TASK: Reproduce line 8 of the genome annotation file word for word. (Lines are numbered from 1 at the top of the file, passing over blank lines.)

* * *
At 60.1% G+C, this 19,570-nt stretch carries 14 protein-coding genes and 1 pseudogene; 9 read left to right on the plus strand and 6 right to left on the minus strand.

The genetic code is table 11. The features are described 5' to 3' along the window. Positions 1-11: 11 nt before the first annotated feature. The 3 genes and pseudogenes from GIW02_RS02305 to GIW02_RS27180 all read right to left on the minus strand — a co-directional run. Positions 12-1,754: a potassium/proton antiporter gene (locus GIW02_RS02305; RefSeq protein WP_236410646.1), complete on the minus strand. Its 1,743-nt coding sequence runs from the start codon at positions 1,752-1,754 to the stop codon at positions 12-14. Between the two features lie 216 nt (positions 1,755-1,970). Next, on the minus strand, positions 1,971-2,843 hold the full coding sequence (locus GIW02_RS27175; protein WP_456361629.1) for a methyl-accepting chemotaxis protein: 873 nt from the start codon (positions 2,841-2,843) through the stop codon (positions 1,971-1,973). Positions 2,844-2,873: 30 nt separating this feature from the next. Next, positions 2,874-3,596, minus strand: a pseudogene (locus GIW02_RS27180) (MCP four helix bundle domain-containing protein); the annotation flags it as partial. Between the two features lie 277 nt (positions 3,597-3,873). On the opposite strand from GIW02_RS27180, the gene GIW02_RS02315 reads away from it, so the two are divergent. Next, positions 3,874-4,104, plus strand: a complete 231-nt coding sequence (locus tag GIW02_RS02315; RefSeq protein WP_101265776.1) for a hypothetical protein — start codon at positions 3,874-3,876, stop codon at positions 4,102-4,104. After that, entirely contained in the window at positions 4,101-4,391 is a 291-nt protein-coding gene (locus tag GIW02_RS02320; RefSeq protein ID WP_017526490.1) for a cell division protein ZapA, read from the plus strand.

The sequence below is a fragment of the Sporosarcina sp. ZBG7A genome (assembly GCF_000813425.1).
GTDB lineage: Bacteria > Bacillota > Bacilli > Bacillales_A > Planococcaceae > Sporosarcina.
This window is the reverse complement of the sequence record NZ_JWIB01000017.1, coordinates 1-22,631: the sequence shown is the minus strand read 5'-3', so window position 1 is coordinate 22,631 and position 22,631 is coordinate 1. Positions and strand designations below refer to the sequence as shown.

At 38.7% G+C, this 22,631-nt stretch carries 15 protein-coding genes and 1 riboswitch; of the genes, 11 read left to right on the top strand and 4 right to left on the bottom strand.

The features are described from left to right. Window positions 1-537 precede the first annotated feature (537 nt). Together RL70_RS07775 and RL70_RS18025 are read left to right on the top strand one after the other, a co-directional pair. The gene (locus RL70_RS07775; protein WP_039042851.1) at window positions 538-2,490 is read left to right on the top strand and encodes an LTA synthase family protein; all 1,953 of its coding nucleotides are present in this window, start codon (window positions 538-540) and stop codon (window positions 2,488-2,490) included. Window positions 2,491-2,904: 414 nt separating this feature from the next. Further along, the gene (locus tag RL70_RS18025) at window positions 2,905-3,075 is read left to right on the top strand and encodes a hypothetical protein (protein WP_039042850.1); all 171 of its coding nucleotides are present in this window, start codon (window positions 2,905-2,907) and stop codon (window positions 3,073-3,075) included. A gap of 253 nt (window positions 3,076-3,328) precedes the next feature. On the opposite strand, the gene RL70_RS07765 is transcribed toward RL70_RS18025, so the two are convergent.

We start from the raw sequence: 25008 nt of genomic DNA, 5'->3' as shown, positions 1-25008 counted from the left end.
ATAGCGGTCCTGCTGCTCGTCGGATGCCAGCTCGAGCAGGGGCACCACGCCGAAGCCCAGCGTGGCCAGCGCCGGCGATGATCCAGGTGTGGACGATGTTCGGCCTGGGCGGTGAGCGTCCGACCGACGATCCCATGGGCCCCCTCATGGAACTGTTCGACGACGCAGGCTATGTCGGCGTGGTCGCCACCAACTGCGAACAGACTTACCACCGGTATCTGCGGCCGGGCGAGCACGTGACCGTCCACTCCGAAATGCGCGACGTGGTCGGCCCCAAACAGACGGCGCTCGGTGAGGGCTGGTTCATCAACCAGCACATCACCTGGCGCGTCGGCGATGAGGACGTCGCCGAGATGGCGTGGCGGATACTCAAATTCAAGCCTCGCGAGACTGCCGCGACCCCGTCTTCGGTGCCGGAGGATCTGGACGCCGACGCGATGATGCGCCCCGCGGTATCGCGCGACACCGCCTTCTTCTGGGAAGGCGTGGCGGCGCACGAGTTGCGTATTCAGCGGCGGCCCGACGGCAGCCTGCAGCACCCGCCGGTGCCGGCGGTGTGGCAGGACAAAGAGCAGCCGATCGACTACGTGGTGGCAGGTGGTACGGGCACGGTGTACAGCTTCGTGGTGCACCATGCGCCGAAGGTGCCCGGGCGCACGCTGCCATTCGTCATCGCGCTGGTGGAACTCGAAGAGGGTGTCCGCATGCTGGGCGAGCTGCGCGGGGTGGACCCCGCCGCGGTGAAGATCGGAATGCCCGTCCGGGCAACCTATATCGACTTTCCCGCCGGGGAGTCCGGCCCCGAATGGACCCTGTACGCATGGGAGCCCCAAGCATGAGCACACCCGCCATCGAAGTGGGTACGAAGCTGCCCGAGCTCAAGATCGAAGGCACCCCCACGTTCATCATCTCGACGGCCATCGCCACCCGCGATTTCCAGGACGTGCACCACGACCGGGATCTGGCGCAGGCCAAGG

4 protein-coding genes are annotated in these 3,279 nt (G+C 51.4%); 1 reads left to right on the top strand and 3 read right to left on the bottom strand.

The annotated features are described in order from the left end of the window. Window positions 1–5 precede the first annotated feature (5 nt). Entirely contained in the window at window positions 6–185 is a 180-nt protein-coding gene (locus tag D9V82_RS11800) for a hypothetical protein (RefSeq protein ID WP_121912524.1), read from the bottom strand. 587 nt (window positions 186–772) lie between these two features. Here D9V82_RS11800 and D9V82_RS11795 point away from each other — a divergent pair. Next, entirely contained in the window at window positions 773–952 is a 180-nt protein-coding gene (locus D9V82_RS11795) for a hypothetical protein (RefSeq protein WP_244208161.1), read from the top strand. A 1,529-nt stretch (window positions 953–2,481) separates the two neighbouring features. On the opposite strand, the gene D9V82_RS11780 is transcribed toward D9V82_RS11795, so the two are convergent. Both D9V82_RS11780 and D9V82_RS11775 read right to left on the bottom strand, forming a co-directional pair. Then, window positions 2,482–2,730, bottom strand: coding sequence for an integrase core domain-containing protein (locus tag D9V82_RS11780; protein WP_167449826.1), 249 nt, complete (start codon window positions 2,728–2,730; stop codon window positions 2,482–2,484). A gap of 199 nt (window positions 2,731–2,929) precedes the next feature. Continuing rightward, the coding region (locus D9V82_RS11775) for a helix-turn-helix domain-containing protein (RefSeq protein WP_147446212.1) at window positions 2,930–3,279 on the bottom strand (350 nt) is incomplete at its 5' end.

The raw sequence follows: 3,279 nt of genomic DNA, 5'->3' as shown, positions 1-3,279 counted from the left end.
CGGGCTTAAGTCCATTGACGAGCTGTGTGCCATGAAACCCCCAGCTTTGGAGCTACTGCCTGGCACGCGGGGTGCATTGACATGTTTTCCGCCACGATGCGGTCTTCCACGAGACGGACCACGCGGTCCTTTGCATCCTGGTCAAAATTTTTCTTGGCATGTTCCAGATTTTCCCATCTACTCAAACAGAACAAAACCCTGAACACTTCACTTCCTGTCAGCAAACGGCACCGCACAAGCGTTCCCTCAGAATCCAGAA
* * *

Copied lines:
We start from the raw sequence: 25008 nt of genomic DNA, 5'->3' as shown, positions 1-25008 counted from the left end.